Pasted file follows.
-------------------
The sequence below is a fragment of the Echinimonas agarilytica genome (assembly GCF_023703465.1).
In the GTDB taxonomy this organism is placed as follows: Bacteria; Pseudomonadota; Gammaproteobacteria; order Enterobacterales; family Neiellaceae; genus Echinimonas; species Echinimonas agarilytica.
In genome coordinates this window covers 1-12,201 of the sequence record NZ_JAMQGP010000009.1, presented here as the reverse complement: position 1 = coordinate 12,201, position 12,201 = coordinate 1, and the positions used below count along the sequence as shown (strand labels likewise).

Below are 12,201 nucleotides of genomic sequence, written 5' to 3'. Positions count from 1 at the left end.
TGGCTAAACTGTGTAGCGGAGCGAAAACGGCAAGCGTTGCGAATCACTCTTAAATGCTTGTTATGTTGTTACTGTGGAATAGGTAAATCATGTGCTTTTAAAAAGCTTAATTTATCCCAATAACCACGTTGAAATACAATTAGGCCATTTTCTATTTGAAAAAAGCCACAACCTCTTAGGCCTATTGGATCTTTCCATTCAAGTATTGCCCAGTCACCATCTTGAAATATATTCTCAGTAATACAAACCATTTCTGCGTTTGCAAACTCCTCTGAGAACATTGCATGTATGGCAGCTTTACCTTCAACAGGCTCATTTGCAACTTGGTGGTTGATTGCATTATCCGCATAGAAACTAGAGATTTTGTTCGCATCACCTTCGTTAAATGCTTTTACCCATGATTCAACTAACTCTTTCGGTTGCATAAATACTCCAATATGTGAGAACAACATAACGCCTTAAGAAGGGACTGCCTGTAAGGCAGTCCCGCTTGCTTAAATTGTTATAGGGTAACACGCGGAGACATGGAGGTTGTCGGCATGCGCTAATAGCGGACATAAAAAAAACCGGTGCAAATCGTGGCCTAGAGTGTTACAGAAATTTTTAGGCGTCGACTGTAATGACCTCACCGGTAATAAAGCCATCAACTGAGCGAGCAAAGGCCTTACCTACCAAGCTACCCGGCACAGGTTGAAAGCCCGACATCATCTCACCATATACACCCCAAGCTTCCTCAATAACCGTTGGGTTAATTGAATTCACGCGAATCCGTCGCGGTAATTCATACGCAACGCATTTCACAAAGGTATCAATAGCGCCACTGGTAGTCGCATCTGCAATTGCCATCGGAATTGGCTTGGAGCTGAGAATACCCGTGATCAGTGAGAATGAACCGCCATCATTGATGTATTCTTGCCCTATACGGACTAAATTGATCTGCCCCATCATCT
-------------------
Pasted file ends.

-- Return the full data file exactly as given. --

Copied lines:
The sequence below is a fragment of the Echinimonas agarilytica genome (assembly GCF_023703465.1).
In the GTDB taxonomy this organism is placed as follows: Bacteria; Pseudomonadota; Gammaproteobacteria; order Enterobacterales; family Neiellaceae; genus Echinimonas; species Echinimonas agarilytica.
In genome coordinates this window covers 1-12,201 of the sequence record NZ_JAMQGP010000009.1, presented here as the reverse complement: position 1 = coordinate 12,201, position 12,201 = coordinate 1, and the positions used below count along the sequence as shown (strand labels likewise).

Below are 12,201 nucleotides of genomic sequence, written 5' to 3'. Positions count from 1 at the left end.
TGGCTAAACTGTGTAGCGGAGCGAAAACGGCAAGCGTTGCGAATCACTCTTAAATGCTTGTTATGTTGTTACTGTGGAATAGGTAAATCATGTGCTTTTAAAAAGCTTAATTTATCCCAATAACCACGTTGAAATACAATTAGGCCATTTTCTATTTGAAAAAAGCCACAACCTCTTAGGCCTATTGGATCTTTCCATTCAAGTATTGCCCAGTCACCATCTTGAAATATATTCTCAGTAATACAAACCATTTCTGCGTTTGCAAACTCCTCTGAGAACATTGCATGTATGGCAGCTTTACCTTCAACAGGCTCATTTGCAACTTGGTGGTTGATTGCATTATCCGCATAGAAACTAGAGATTTTGTTCGCATCACCTTCGTTAAATGCTTTTACCCATGATTCAACTAACTCTTTCGGTTGCATAAATACTCCAATATGTGAGAACAACATAACGCCTTAAGAAGGGACTGCCTGTAAGGCAGTCCCGCTTGCTTAAATTGTTATAGGGTAACACGCGGAGACATGGAGGTTGTCGGCATGCGCTAATAGCGGACATAAAAAAAACCGGTGCAAATCGTGGCCTAGAGTGTTACAGAAATTTTTAGGCGTCGACTGTAATGACCTCACCGGTAATAAAGCCATCAACTGAGCGAGCAAAGGCCTTACCTACCAAGCTACCCGGCACAGGTTGAAAGCCCGACATCATCTCACCATATACACCCCAAGCTTCCTCAATAACCGTTGGGTTAATTGAATTCACGCGAATCCGTCGCGGTAATTCATACGCAACGCATTTCACAAAGGTATCAATAGCGCCACTGGTAGTCGCATCTGCAATTGCCATCGGAATTGGCTTGGAGCTGAGAATACCCGTGATCAGTGAGAATGAACCGCCATCATTGATGTATTCTTGCCCTATACGGACTAAATTGATCTGCCCCATCATCT